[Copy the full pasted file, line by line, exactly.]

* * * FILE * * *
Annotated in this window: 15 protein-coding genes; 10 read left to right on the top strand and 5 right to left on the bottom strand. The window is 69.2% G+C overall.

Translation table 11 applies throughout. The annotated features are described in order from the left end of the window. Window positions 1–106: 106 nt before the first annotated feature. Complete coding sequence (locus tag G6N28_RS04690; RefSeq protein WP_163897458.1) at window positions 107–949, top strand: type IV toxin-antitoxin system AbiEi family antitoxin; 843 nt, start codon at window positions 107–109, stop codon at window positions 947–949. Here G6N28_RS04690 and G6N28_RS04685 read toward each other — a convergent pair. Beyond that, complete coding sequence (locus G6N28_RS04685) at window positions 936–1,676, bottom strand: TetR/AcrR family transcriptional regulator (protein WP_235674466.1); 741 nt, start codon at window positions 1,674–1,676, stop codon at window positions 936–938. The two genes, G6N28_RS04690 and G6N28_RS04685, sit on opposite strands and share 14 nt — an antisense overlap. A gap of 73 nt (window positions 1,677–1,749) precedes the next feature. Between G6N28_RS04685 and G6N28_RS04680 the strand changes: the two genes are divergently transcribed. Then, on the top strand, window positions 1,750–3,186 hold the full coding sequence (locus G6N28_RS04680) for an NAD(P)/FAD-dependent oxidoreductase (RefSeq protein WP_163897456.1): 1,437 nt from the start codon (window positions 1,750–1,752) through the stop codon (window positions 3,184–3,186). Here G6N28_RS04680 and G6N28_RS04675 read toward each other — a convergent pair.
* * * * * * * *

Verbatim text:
Annotated in this window: 15 protein-coding genes; 10 read left to right on the top strand and 5 right to left on the bottom strand. The window is 69.2% G+C overall.

Translation table 11 applies throughout. The annotated features are described in order from the left end of the window. Window positions 1–106: 106 nt before the first annotated feature. Complete coding sequence (locus tag G6N28_RS04690; RefSeq protein WP_163897458.1) at window positions 107–949, top strand: type IV toxin-antitoxin system AbiEi family antitoxin; 843 nt, start codon at window positions 107–109, stop codon at window positions 947–949. Here G6N28_RS04690 and G6N28_RS04685 read toward each other — a convergent pair. Beyond that, complete coding sequence (locus G6N28_RS04685) at window positions 936–1,676, bottom strand: TetR/AcrR family transcriptional regulator (protein WP_235674466.1); 741 nt, start codon at window positions 1,674–1,676, stop codon at window positions 936–938. The two genes, G6N28_RS04690 and G6N28_RS04685, sit on opposite strands and share 14 nt — an antisense overlap. A gap of 73 nt (window positions 1,677–1,749) precedes the next feature. Between G6N28_RS04685 and G6N28_RS04680 the strand changes: the two genes are divergently transcribed. Then, on the top strand, window positions 1,750–3,186 hold the full coding sequence (locus G6N28_RS04680) for an NAD(P)/FAD-dependent oxidoreductase (RefSeq protein WP_163897456.1): 1,437 nt from the start codon (window positions 1,750–1,752) through the stop codon (window positions 3,184–3,186). Here G6N28_RS04680 and G6N28_RS04675 read toward each other — a convergent pair.